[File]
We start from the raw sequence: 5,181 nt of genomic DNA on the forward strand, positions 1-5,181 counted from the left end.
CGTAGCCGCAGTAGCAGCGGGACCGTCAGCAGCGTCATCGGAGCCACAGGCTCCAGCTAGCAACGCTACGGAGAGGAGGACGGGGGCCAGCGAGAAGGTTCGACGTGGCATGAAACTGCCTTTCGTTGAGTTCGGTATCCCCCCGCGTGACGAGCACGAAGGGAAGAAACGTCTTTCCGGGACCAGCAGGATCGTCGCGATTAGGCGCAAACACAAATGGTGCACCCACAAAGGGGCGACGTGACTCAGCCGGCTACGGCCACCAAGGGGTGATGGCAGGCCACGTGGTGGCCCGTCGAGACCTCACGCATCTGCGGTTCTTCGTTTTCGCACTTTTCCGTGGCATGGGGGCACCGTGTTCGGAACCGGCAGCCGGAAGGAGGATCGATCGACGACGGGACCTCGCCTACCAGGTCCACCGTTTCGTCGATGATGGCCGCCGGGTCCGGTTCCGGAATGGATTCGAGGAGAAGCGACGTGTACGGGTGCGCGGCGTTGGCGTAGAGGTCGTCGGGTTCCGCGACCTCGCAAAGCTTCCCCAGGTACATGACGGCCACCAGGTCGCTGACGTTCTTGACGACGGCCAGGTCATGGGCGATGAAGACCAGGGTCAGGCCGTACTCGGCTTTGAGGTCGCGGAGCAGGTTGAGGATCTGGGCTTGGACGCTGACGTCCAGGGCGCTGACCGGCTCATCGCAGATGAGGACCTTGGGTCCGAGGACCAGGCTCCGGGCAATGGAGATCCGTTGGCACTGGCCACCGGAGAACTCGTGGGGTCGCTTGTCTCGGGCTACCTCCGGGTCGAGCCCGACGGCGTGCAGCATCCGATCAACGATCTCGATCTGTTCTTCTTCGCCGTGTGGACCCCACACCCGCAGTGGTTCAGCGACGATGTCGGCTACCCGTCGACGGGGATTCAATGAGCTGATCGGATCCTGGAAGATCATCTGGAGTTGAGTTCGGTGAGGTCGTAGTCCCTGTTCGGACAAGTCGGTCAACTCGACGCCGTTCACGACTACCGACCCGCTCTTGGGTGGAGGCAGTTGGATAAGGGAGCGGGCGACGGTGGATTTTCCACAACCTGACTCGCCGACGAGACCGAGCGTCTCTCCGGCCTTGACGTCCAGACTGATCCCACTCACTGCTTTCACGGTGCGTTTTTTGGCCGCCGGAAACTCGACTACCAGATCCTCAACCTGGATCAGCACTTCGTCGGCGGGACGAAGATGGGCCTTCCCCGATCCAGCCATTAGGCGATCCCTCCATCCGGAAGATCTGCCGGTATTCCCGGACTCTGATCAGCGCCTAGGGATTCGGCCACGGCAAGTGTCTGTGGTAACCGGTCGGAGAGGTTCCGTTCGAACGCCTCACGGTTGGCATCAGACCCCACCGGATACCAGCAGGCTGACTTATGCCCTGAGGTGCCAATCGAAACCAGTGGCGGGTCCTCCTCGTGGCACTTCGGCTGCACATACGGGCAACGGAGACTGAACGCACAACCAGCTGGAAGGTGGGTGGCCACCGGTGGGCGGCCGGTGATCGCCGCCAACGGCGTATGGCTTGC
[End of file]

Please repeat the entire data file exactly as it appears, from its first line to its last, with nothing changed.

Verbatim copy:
We start from the raw sequence: 5,181 nt of genomic DNA on the forward strand, positions 1-5,181 counted from the left end.
CGTAGCCGCAGTAGCAGCGGGACCGTCAGCAGCGTCATCGGAGCCACAGGCTCCAGCTAGCAACGCTACGGAGAGGAGGACGGGGGCCAGCGAGAAGGTTCGACGTGGCATGAAACTGCCTTTCGTTGAGTTCGGTATCCCCCCGCGTGACGAGCACGAAGGGAAGAAACGTCTTTCCGGGACCAGCAGGATCGTCGCGATTAGGCGCAAACACAAATGGTGCACCCACAAAGGGGCGACGTGACTCAGCCGGCTACGGCCACCAAGGGGTGATGGCAGGCCACGTGGTGGCCCGTCGAGACCTCACGCATCTGCGGTTCTTCGTTTTCGCACTTTTCCGTGGCATGGGGGCACCGTGTTCGGAACCGGCAGCCGGAAGGAGGATCGATCGACGACGGGACCTCGCCTACCAGGTCCACCGTTTCGTCGATGATGGCCGCCGGGTCCGGTTCCGGAATGGATTCGAGGAGAAGCGACGTGTACGGGTGCGCGGCGTTGGCGTAGAGGTCGTCGGGTTCCGCGACCTCGCAAAGCTTCCCCAGGTACATGACGGCCACCAGGTCGCTGACGTTCTTGACGACGGCCAGGTCATGGGCGATGAAGACCAGGGTCAGGCCGTACTCGGCTTTGAGGTCGCGGAGCAGGTTGAGGATCTGGGCTTGGACGCTGACGTCCAGGGCGCTGACCGGCTCATCGCAGATGAGGACCTTGGGTCCGAGGACCAGGCTCCGGGCAATGGAGATCCGTTGGCACTGGCCACCGGAGAACTCGTGGGGTCGCTTGTCTCGGGCTACCTCCGGGTCGAGCCCGACGGCGTGCAGCATCCGATCAACGATCTCGATCTGTTCTTCTTCGCCGTGTGGACCCCACACCCGCAGTGGTTCAGCGACGATGTCGGCTACCCGTCGACGGGGATTCAATGAGCTGATCGGATCCTGGAAGATCATCTGGAGTTGAGTTCGGTGAGGTCGTAGTCCCTGTTCGGACAAGTCGGTCAACTCGACGCCGTTCACGACTACCGACCCGCTCTTGGGTGGAGGCAGTTGGATAAGGGAGCGGGCGACGGTGGATTTTCCACAACCTGACTCGCCGACGAGACCGAGCGTCTCTCCGGCCTTGACGTCCAGACTGATCCCACTCACTGCTTTCACGGTGCGTTTTTTGGCCGCCGGAAACTCGACTACCAGATCCTCAACCTGGATCAGCACTTCGTCGGCGGGACGAAGATGGGCCTTCCCCGATCCAGCCATTAGGCGATCCCTCCATCCGGAAGATCTGCCGGTATTCCCGGACTCTGATCAGCGCCTAGGGATTCGGCCACGGCAAGTGTCTGTGGTAACCGGTCGGAGAGGTTCCGTTCGAACGCCTCACGGTTGGCATCAGACCCCACCGGATACCAGCAGGCTGACTTATGCCCTGAGGTGCCAATCGAAACCAGTGGCGGGTCCTCCTCGTGGCACTTCGGCTGCACATACGGGCAACGGAGACTGAACGCACAACCAGCTGGAAGGTGGGTGGCCACCGGTGGGCGGCCGGTGATCGCCGCCAACGGCGTATGGCTTGC